Eye For Film >> Movies >> They Live In The Grey (2022) Film Review
They Live In The Grey
Reviewed by: Jennie Kermode
Psychic investigators in horror films are a curious bunch. They tend to be troubled people, even if they hide it well, and outside of the comedy genre they are usually socially isolated, traumatised by the risk of rejection inherent in talking about the world as they experience it. Claire (Michelle Krusiac) carries the additional burden of having lost a child in an incident for which, like many parents in that position, she blames herself. Since his death, she has had recurring visions of him; her psychic abilities overlap with, and blur into, intrusive memories, making it impossible for her to move on. As a result, her relationship is also in trouble. “I can’t live in this grey with you,” says her partner, longing for a real emotional connection.
Claire tries to cope by pouring all her energy into her role as a social worker, but when she’s investigating a child abuse case and her psychic ability reveals that a malevolent spirit is at work, she is plunged into crisis. It doesn’t take the family concerned long to figure out what’s going on. Knowing nobody else like her, they beg for her help, but she feels that she simply doesn’t have the emotional resources to get involved. Of course, in actuality, it’s precisely the kind of challenge she needs to force her out of her agonising stasis – if she can survive it.
The film draws heavily on the tropes of Asian horror, and with Chinese American leads, it should have good crossover potential. It’s a film in which, rather than just doing damage psychologically or throwing a few objects around, ghosts are associated with knives, gore and copious amounts of blood. There’s a big focus on physical pain, but given Claire’s personal circumstances and the way she relates to the mother of the child at the heart of it all, the psychological drama still looms large. Twists appear pretty much where you’d expect them but the central themes still make an impression.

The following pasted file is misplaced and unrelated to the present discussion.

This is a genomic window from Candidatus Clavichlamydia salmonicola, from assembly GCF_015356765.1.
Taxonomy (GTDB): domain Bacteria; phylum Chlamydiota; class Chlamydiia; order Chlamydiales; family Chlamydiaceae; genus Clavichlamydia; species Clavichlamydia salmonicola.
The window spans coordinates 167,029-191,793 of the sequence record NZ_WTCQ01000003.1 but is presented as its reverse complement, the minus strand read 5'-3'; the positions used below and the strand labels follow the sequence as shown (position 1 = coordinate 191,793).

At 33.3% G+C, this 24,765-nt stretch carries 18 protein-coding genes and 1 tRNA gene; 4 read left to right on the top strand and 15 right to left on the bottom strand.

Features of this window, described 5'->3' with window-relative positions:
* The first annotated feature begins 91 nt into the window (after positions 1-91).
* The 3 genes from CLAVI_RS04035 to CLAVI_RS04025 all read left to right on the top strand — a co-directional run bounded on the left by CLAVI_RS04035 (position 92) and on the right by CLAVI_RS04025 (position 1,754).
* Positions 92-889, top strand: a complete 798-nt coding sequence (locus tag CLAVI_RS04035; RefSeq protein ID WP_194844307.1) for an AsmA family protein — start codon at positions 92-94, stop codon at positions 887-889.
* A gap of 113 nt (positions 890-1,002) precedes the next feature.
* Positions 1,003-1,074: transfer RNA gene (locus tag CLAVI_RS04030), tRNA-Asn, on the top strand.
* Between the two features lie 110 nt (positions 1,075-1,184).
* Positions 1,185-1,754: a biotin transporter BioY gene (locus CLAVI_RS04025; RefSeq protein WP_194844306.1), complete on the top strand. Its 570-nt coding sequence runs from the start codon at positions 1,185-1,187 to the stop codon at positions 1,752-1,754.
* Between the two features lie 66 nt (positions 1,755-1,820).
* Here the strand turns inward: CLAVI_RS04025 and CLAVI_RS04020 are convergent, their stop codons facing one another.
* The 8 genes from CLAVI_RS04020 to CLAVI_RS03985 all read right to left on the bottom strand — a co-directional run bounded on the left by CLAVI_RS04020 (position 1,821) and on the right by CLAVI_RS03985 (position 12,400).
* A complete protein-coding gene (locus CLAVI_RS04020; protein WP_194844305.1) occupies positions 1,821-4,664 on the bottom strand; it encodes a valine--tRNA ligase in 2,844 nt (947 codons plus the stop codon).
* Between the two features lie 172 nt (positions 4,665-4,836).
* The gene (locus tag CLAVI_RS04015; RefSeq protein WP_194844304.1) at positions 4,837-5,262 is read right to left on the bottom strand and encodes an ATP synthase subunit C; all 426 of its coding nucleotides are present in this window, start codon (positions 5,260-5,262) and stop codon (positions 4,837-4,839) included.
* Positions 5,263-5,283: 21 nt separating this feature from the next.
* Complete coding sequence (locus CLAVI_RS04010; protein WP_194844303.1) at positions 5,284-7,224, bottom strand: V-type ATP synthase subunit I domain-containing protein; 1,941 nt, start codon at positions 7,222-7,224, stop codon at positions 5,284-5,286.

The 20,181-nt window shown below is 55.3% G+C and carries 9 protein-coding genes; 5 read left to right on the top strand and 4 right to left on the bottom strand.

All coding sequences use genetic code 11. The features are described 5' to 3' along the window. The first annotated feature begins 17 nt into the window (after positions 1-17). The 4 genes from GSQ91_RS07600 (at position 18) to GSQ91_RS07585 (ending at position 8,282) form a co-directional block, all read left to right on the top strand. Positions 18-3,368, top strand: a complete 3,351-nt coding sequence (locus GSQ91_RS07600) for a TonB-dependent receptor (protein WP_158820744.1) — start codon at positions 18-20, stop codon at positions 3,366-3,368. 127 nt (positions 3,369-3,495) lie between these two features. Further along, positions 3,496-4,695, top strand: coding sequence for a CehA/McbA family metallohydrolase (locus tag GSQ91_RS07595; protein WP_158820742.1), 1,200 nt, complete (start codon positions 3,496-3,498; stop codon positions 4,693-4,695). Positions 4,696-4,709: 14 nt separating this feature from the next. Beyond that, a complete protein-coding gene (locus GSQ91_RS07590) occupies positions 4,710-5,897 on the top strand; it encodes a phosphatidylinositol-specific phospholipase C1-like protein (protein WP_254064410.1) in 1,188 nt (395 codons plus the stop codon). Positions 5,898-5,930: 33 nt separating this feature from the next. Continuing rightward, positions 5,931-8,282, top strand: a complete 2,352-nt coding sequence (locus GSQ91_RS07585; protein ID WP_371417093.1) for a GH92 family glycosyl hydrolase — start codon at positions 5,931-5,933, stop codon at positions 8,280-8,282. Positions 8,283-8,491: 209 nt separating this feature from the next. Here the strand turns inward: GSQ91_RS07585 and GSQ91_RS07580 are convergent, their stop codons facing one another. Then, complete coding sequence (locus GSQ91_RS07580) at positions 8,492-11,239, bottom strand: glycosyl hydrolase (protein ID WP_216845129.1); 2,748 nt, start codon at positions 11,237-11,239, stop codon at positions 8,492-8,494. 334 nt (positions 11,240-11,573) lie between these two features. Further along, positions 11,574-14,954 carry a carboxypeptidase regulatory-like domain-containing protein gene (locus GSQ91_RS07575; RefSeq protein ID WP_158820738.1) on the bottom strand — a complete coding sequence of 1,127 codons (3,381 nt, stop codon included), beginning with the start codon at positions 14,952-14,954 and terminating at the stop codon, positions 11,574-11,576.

In keeping with the aforementioned style, most of the film is shot in dimly lit interiors, which contribute to its atmosphere of depression and ongoing stress, but once the action starts in earnest, it get6s so emotionally intense that it’s exhausting to watch. There’s no downtime in which to process what’s happening or relax one’s guard, so the only way that it can continue to shock is by continually escalating that emotion, until, for all the actors’ efforts, it becomes difficult to take seriously. A derivative, string-heavy score only adds to this problem.
Fans of the subgenre will find this an interesting project and, indeed, it may prove to be a significant one, introducing this type of horror to a new audience, and it does have a strong ending. Beyond that, though, it’s not a particularly good example of its type. A potentially interesting story about what it means to be a mother is overwhelmed by flashy but forgettable party tricks.Reviewed on: 18 Feb 2022
If you like this, try:The Sixth Sense